...practiced Buddhist meditators deploy their brains with exceptional skill. Drawing on 2,500 years of mental technology—techniques for paying careful attention to the workings of their own minds—they develop expertise in controlling the flow of their mental life, avoiding the emotional squalls that often compel us to take personal feelings oh, so personally, and clearing new channels for awareness, calm, compassion and joy. Their example holds the possibility that we can all choose to modulate our moods, regulate our emotions and increase cognitive capacity—that we can all become high-performance users of our own brains.
(from Mastering Your Own Mind by Katherine Ellison - Psychology Today Online)
I have always felt that we have control over the emotional part of our brains, but it takes a certain strength of will, a special resolve, to actually overcome one's emotions and think about a situation rationally. I also think that although we ought to make decisions based on the rational parts of our minds, emotions are there to help guide us through that process.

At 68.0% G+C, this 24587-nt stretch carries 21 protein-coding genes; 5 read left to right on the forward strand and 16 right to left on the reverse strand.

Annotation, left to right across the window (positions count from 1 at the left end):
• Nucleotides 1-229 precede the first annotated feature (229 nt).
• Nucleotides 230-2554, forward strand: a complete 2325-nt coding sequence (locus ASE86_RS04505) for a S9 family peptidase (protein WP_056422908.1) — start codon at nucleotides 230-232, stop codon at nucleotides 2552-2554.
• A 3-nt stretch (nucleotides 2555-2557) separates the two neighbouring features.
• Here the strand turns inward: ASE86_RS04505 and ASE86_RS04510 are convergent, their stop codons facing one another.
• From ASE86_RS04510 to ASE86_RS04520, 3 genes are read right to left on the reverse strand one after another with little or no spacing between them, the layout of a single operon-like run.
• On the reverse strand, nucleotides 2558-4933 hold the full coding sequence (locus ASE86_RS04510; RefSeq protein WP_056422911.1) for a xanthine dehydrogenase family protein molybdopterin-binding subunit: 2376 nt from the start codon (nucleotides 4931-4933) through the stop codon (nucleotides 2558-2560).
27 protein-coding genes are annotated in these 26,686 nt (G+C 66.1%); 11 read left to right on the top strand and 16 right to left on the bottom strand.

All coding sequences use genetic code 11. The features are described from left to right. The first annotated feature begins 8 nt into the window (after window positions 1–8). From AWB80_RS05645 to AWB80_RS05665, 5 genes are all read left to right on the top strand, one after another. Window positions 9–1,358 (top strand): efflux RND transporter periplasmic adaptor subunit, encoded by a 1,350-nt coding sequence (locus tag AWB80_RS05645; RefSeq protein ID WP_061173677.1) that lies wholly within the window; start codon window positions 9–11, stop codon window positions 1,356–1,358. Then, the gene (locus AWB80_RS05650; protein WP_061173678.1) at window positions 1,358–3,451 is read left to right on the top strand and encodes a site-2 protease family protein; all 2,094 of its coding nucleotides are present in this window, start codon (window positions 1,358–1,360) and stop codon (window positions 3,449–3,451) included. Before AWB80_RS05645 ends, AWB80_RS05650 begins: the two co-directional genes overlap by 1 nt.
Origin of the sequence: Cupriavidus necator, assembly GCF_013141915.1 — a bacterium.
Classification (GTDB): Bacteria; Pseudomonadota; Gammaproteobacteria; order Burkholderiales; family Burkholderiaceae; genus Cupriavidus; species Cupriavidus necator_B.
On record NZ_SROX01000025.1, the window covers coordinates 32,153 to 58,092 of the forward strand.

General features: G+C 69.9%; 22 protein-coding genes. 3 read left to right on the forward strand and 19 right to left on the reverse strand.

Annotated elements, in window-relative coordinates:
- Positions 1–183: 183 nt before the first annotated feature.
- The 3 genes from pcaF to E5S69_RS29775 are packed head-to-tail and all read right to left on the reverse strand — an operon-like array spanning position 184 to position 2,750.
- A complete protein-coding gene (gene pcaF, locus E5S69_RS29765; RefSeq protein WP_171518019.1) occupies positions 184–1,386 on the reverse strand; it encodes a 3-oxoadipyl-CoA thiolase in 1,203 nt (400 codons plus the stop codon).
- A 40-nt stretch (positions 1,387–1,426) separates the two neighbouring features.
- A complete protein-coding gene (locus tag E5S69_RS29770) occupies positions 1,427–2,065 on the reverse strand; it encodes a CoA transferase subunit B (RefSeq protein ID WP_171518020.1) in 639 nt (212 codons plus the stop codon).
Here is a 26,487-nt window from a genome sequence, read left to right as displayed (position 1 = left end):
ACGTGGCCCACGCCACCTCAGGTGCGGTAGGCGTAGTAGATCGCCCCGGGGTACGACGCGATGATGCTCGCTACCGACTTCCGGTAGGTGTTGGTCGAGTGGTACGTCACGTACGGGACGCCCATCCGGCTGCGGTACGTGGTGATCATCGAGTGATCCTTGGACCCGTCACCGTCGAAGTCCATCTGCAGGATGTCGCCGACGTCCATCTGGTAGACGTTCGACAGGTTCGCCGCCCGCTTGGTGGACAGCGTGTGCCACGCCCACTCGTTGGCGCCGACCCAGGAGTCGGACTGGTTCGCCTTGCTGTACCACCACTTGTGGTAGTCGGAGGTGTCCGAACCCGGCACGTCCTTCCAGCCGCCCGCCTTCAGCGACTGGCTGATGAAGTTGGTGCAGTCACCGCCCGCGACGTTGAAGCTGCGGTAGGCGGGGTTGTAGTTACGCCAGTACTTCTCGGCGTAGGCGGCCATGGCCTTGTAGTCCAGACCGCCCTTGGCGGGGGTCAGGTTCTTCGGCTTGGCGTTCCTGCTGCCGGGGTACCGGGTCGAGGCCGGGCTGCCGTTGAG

What would happen if we made a conscious decision to fall in love? How funny could a joke possibly be if we thought about it critically before laughing? How could we grieve the loss of a loved one if we only considered it logically?
I understand that this article is not saying we should always control all emotion, and never react emotionally to a given situation. But, how much control ought we to have over that weird, irrational part of our brains which sometimes allows us to throw caution to the wind and experience life just for the sheer joy of the experience? I find it amusing that I've only recently begun to (occasionally) shut off the rational part of my brain and live based on how I "feel," and I'm really rather enjoying it.
I suppose emotions should be used to augment our experiences. I don't think it would be healthy or safe to live based on what your heart is telling you all the time. I don't think it would be healthy or enjoyable to live solely based on rational thought.
Once again, I guess the answer is moderation....and maybe I'll take up meditation just for the heck of it.